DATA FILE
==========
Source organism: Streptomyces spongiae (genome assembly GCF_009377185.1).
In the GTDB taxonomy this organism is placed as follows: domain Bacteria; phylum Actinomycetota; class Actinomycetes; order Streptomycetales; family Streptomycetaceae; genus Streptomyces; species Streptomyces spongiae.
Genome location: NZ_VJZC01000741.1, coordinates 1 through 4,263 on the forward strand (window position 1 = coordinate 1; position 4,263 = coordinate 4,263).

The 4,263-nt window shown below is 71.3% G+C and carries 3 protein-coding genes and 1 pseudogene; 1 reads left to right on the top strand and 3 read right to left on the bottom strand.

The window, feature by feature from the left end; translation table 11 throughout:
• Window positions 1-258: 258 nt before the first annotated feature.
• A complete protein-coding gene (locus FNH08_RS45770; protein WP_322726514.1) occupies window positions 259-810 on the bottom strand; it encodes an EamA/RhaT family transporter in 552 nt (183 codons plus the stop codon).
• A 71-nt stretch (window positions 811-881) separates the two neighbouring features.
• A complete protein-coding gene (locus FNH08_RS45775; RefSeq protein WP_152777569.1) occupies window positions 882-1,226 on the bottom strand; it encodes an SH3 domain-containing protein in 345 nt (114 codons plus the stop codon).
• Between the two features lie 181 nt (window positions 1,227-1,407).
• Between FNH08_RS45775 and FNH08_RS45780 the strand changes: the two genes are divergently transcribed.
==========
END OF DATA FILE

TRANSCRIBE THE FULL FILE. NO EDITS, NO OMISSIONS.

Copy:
Source organism: Streptomyces spongiae (genome assembly GCF_009377185.1).
In the GTDB taxonomy this organism is placed as follows: domain Bacteria; phylum Actinomycetota; class Actinomycetes; order Streptomycetales; family Streptomycetaceae; genus Streptomyces; species Streptomyces spongiae.
Genome location: NZ_VJZC01000741.1, coordinates 1 through 4,263 on the forward strand (window position 1 = coordinate 1; position 4,263 = coordinate 4,263).

The 4,263-nt window shown below is 71.3% G+C and carries 3 protein-coding genes and 1 pseudogene; 1 reads left to right on the top strand and 3 read right to left on the bottom strand.

The window, feature by feature from the left end; translation table 11 throughout:
• Window positions 1-258: 258 nt before the first annotated feature.
• A complete protein-coding gene (locus FNH08_RS45770; protein WP_322726514.1) occupies window positions 259-810 on the bottom strand; it encodes an EamA/RhaT family transporter in 552 nt (183 codons plus the stop codon).
• A 71-nt stretch (window positions 811-881) separates the two neighbouring features.
• A complete protein-coding gene (locus FNH08_RS45775; RefSeq protein WP_152777569.1) occupies window positions 882-1,226 on the bottom strand; it encodes an SH3 domain-containing protein in 345 nt (114 codons plus the stop codon).
• Between the two features lie 181 nt (window positions 1,227-1,407).
• Between FNH08_RS45775 and FNH08_RS45780 the strand changes: the two genes are divergently transcribed.